How to Grow an Urban Rooftop Container Vegetable Garden

John from http://www.growingyourgreens.com/ goes on a field trip to Hamilton Tavern, a pub in Baltimore, Maryland that is growing food on its roof. In this e…

25 Responses to “How to Grow an Urban Rooftop Container Vegetable Garden”

  1. I enjoy your field trips so thanks for sharing them, they help me be a
    better gardener, especially giving me some new ideas and shape the future
    of my personal gardens.

  2. Wish I knew you were in Hamilton. I live 4 blocks from there and would’ve
    bought you a beer or 2 or 3…

  3. The Key Word Here is safety, dont overload the building

  4. His eyes are not getting smaller. Shut up!

  5. Another great video! I’ve designed out my garden for next season, mainly
    using recycling bin that I got for free at the state recycling plant. If I
    took a 5 minute or so video walking you through my plan would you give me
    feed back? I’ve learned almost everything I know about gardening from your
    videos, so it would mean a lot to me. Thanks — Adam

  6. Calculate for snow load also!

  7. Hello, thanks for new video!

  8. Nice John. Don’t forget the cooling benefit of having the containers on the
    roof absorbing sun energy.

  9. I would love to utilize my rooftop but weight is a major concern. What I’d
    like to find are plants with a high edible content to dirt ratio. In
    another words, one pot of dirt to grow a lot of plants. Lettuce would not
    be it but malabar spinach, sugar snap peas, etc. Any other recommendation?

  10. You’re spoiling us John!

  11. “Right where you need it… on your roof” haha

  12. Itwasallwonderfulnot Reply July 12, 2014 at 6:35 am

    As always love your videos! Love the field trip videos too.

  13. That is no lie!

  14. Valarie Cummickey Reply July 12, 2014 at 7:26 am

    I am looking for walking onions fro our school gardon do you have any that
    you cpolu donate to us. My address is pi box 152 yucca AZ. 86438

  15. Learn Organic Gardening at GrowingYourGreens Reply July 12, 2014 at 8:25 am

    I did mention the weight thing several times in this episode. 60 lbs was my
    estimate. but even at 40 lbs a pop, thats some serious weight. That was an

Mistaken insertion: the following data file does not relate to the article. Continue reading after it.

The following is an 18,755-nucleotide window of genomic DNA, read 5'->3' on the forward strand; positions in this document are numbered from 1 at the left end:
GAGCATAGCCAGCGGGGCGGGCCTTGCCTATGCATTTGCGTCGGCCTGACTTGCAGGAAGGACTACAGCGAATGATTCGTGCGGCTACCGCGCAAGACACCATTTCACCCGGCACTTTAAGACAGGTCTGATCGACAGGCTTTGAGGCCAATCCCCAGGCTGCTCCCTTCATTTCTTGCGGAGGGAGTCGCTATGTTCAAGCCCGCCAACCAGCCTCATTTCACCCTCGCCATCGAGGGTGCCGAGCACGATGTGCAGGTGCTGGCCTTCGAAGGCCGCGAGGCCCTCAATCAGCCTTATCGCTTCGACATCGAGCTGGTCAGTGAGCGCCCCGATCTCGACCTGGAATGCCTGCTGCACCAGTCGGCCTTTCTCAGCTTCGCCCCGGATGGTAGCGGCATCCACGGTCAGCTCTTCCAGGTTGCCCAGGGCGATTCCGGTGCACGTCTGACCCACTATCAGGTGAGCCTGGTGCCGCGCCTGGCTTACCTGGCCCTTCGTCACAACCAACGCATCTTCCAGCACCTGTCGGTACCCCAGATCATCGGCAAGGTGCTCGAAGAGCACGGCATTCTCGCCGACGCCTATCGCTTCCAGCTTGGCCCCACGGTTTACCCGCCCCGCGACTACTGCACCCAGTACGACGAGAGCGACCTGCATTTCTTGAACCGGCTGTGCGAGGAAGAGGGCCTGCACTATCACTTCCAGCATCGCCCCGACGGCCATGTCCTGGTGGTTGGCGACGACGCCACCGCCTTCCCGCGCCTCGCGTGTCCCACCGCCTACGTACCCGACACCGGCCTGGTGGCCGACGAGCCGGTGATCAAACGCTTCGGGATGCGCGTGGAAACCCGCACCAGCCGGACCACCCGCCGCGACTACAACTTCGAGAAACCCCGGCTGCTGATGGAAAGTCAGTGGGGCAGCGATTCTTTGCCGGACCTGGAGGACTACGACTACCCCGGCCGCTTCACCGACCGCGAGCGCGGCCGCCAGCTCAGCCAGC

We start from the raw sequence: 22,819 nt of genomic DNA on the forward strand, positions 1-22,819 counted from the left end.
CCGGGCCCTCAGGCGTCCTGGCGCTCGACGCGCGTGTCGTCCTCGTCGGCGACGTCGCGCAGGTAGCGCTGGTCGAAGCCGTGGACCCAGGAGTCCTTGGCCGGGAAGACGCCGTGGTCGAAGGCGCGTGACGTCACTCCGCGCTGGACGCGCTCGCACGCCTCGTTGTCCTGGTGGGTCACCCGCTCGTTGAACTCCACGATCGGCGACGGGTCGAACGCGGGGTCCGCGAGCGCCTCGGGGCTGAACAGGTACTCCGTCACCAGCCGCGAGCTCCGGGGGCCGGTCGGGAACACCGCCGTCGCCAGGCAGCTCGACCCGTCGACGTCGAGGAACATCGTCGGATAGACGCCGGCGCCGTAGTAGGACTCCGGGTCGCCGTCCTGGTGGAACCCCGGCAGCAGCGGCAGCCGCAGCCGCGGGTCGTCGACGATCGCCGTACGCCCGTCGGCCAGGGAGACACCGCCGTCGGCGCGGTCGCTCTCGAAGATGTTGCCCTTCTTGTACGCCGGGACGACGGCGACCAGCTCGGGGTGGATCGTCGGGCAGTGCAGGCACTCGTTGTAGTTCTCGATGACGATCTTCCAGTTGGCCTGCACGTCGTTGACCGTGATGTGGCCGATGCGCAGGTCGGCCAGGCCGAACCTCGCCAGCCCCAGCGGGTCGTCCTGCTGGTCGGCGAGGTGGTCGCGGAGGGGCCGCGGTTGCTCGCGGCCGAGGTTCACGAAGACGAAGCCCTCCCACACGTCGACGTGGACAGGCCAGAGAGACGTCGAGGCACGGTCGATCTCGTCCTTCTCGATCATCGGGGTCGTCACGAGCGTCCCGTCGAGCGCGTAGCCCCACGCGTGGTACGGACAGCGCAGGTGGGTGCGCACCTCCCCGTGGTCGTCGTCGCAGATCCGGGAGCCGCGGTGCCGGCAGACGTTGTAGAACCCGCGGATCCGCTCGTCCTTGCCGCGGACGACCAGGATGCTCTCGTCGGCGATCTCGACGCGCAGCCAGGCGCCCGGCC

old school brick building so it was probably fine in that instance.

  16. Drip irrigation is good but sub-irrigation is much better. These planters
    could easily be made into sub-irrigated planters (SIPs) offering increased
    production and water conservation. There would be no environmentally
    unsound runoff or threat of water leaks in the roof. Drain hole containers
    are clearly wasteful. Both water and oxygen are essential for vigorous
    plant growth. SIPs provide both a water and oxygen reservoir. Drip
    irrigated planters do not. Inside Urban Green

  17. a green roof will also help keep the roof cooler reducing the amount of
    energy it takes to cool down stairs

  18. George Washington Reply July 12, 2014 at 9:04 am

    Wow….imagine if 10% of america did this. ..

  19. Why not garlic, beets, or onions? I grow them all in very shallow beds.

  20. Your videos always make my day!

  21. eewh produce traveling 1500 miles on a smoggy highway

  22. John! Make a bloopers video!

  23. Good idea. I think I will get started on that when the snow melts next May.

  24. Great idea… the weight issue could be substantially lessened if shear
    braces were used… it is a bit dangerous for the structure unless it was
    built for weight on the roof… but since it is brick it is it is something
    to maybe brace the corners a bit… at least in Earthquake country like
    where we live… but I love the idea of urban gardening… very green!

  25. SomeDorkStoleMyName Reply July 12, 2014 at 1:12 pm

    I used to grow a rooftop garden on top of my houseboat. I had dwarf fruit
    trees, blueberries, strawberries, herbs, and switched between summer and
    winter vegetable crops as the seasons changed. It was fun! I’m glad to be
    back on dry land though.